Dr. Matthew Cook is a former anesthesiologist who became a regenerative medicine specialist and founder of BioReset Medical1 in Campbell, California. In this interview, we discuss several novel therapies offered there, which can be next to impossible to find elsewhere.
“I went to medical school and did an anesthesiology residency at University of California San Francisco (UCSF) … I was doing regional anesthesia, so I was basically doing nerve blocks all day, every day …
After that … I figured out how to do almost every surgery, from total knee replacement to shoulder surgery, without having to do general anesthesia. I sort of evolved into finding out that I could fix a lot of those problems either by treating nerves or treating ligaments, tendons, fascia and joints. I started the regenerative medicine practice.
As part of my journey of doing that, I found that NAD [nicotinamide adenine dinucleotide] was one of the most powerful tools in terms of resetting human biological systems. I started incorporating, putting it into different protocols,” Cook says.
The Importance of NAD for Optimal Health
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Nicotinamide adenine dinucleotide phosphate hydrogen (NADPH) is the reduced, phosphorylated form of NADP+. NADPH is a reducing agent necessary for anabolic reactions, including lipid and nucleic acid synthesis.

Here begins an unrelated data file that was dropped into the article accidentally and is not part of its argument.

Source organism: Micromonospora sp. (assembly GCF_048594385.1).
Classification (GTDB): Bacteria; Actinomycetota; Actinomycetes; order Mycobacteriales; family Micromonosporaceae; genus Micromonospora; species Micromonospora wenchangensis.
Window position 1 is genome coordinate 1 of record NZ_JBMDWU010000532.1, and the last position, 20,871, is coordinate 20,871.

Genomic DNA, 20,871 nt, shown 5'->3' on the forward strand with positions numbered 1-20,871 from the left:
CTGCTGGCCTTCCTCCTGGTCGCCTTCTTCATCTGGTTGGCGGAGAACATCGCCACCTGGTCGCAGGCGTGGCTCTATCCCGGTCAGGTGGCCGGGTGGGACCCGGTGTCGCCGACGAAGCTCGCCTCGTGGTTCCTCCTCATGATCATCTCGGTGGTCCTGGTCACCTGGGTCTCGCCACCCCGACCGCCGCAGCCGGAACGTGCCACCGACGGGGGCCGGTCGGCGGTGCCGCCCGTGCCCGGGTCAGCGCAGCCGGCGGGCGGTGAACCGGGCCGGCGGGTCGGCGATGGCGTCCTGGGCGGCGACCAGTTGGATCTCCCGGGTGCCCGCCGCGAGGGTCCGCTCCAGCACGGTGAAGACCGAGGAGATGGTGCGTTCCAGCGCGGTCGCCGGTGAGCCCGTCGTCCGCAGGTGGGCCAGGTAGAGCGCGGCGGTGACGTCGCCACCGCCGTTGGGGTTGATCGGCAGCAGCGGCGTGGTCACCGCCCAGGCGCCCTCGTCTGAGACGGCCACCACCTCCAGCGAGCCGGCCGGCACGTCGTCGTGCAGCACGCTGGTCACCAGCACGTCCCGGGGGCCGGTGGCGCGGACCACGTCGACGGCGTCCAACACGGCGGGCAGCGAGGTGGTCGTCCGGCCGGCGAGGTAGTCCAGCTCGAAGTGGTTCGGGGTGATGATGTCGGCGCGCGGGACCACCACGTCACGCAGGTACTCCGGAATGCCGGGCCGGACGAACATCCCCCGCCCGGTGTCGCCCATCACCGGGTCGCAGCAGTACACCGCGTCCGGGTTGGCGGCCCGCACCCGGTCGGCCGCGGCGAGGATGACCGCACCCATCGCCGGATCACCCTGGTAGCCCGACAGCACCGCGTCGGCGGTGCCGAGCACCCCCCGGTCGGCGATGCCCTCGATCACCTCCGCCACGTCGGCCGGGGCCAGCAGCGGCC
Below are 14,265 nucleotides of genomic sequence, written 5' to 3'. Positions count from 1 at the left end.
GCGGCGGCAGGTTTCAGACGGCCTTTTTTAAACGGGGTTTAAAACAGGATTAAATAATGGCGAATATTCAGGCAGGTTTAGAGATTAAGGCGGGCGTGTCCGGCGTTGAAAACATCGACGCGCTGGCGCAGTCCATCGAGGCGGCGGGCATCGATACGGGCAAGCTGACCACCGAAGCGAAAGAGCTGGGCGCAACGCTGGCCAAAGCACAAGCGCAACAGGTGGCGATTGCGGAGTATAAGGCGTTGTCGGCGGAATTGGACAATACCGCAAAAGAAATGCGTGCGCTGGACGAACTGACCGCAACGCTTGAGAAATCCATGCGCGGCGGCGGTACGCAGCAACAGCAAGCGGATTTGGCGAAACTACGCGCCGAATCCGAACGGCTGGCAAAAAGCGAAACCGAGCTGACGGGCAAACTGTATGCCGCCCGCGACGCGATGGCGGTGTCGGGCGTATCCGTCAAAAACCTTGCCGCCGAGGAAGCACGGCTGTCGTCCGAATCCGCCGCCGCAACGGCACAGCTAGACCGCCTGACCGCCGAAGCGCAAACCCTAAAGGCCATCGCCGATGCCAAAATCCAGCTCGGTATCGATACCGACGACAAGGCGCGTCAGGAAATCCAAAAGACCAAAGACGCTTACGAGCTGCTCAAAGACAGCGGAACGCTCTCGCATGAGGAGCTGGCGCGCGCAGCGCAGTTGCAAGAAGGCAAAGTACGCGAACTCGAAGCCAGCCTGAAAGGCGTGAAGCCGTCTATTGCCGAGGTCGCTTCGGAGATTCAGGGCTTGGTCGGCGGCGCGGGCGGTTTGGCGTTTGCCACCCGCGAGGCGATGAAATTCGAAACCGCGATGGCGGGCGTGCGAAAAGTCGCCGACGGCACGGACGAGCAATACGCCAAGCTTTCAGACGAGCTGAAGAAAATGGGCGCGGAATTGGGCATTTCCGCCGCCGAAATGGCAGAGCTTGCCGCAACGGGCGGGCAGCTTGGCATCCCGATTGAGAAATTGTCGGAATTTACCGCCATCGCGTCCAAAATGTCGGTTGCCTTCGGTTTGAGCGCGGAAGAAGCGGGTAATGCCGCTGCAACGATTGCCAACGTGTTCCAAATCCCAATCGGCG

For example, without sufficient amounts of NADPH, your body cannot recharge glutathione once it becomes oxidized. The reason I’m so intrigued with Cook’s work is because very few clinicians understand the importance of NAD, let alone apply it clinically. One exception is in the treatment of alcohol addiction. Cook explains:
“People have been using NAD or its precursors, for example niacin, in addiction since the ’60s … Early on in Alcoholics Anonymous, niacin was an important component of the protocol … Of the 700 enzymes that NAD catalyzes, one of them is alcohol dehydrogenase.
Every time an alcohol molecule is broken down, two NAD+ molecules are consumed … Daily continuous long-term exposure to [alcohol] ends up leading to a very extensive depletion in the NAD levels. Our NAD levels probably drop by 90% from age 1 to age 90.
We can do a lot to either prevent that or accelerate that in the case of addiction. I started my experience by treating people with addiction and had fairly profound results in terms of repleting people’s total body source, by giving people a 10-day intravenous (IV) experience.”
Aside from niacin, two other more commonly used precursors to NAD are nicotinamide riboside (NR) or nicotinamide mononucleotide (NMN). While these will help, they’re not excellent.